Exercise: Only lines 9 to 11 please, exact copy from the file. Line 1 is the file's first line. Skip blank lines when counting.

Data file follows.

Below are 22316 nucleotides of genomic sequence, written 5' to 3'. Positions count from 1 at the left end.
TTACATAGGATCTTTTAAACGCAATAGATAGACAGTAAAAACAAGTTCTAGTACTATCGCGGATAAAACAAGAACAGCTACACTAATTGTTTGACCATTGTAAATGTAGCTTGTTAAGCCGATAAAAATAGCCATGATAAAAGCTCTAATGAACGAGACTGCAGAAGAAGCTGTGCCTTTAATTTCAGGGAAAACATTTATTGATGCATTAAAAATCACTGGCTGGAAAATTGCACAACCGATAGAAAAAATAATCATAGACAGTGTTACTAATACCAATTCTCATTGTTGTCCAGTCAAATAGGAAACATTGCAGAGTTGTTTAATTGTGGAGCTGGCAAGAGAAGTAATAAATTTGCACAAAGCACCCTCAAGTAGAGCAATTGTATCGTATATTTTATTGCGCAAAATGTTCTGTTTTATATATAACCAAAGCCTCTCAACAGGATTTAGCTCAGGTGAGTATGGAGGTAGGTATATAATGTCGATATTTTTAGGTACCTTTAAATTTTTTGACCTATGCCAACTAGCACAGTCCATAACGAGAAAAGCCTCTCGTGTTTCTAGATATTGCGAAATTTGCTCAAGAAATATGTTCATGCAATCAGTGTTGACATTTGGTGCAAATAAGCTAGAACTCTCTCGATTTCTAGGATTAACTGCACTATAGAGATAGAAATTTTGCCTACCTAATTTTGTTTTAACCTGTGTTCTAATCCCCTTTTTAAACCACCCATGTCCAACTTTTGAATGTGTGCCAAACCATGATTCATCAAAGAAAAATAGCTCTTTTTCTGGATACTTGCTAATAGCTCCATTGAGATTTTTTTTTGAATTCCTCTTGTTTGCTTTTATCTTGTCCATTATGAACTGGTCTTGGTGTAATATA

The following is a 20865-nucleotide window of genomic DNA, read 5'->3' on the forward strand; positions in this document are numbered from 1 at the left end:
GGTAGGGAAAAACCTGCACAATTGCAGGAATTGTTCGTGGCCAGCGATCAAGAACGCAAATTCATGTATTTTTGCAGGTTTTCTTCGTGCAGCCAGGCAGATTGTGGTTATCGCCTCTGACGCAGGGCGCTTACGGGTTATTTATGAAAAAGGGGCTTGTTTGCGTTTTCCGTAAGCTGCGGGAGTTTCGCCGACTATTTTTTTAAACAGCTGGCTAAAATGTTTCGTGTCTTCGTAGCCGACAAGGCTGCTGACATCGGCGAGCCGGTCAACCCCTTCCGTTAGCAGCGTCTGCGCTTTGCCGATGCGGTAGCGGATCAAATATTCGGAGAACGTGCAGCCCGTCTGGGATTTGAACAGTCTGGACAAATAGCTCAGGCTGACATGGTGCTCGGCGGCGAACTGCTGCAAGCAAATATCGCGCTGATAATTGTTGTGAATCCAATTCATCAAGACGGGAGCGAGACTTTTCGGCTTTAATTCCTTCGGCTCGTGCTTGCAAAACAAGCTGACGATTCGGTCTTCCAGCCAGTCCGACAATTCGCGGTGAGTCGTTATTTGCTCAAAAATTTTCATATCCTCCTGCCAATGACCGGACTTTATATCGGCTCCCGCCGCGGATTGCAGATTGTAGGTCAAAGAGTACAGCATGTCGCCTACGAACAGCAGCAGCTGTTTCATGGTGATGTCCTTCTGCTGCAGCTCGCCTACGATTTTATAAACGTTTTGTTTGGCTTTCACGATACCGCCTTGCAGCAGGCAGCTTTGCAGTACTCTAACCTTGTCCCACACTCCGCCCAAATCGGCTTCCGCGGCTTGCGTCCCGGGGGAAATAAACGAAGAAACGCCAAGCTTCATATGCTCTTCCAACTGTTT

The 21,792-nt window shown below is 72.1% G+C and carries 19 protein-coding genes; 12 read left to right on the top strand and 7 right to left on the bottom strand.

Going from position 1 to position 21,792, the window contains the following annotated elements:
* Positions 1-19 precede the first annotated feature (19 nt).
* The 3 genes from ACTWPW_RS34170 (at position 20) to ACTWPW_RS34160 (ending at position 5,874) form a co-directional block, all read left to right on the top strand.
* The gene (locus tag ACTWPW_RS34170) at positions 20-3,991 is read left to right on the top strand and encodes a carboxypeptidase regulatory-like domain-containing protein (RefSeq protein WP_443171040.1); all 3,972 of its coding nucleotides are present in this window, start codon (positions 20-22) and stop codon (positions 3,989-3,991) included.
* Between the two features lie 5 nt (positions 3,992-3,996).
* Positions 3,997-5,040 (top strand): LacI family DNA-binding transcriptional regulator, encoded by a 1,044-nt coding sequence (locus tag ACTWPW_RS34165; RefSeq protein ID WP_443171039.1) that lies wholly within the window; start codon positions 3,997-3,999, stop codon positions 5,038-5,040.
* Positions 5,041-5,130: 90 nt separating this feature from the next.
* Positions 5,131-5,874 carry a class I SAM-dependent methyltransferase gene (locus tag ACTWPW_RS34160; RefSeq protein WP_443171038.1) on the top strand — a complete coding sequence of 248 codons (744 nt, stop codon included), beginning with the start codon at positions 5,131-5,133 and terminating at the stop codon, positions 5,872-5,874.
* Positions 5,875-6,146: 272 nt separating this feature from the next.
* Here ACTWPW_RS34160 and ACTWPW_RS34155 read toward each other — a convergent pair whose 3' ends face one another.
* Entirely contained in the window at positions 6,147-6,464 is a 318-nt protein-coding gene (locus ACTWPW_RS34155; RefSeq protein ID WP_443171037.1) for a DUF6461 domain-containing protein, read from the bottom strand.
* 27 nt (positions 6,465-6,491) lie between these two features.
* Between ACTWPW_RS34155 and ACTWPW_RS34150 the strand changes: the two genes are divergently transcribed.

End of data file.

* The gene (locus tag ACTWPW_RS34170) at positions 20-3,991 is read left to right on the top strand and encodes a carboxypeptidase regulatory-like domain-containing protein (RefSeq protein WP_443171040.1); all 3,972 of its coding nucleotides are present in this window, start codon (positions 20-22) and stop codon (positions 3,989-3,991) included.
* Between the two features lie 5 nt (positions 3,992-3,996).
* Positions 3,997-5,040 (top strand): LacI family DNA-binding transcriptional regulator, encoded by a 1,044-nt coding sequence (locus tag ACTWPW_RS34165; RefSeq protein ID WP_443171039.1) that lies wholly within the window; start codon positions 3,997-3,999, stop codon positions 5,038-5,040.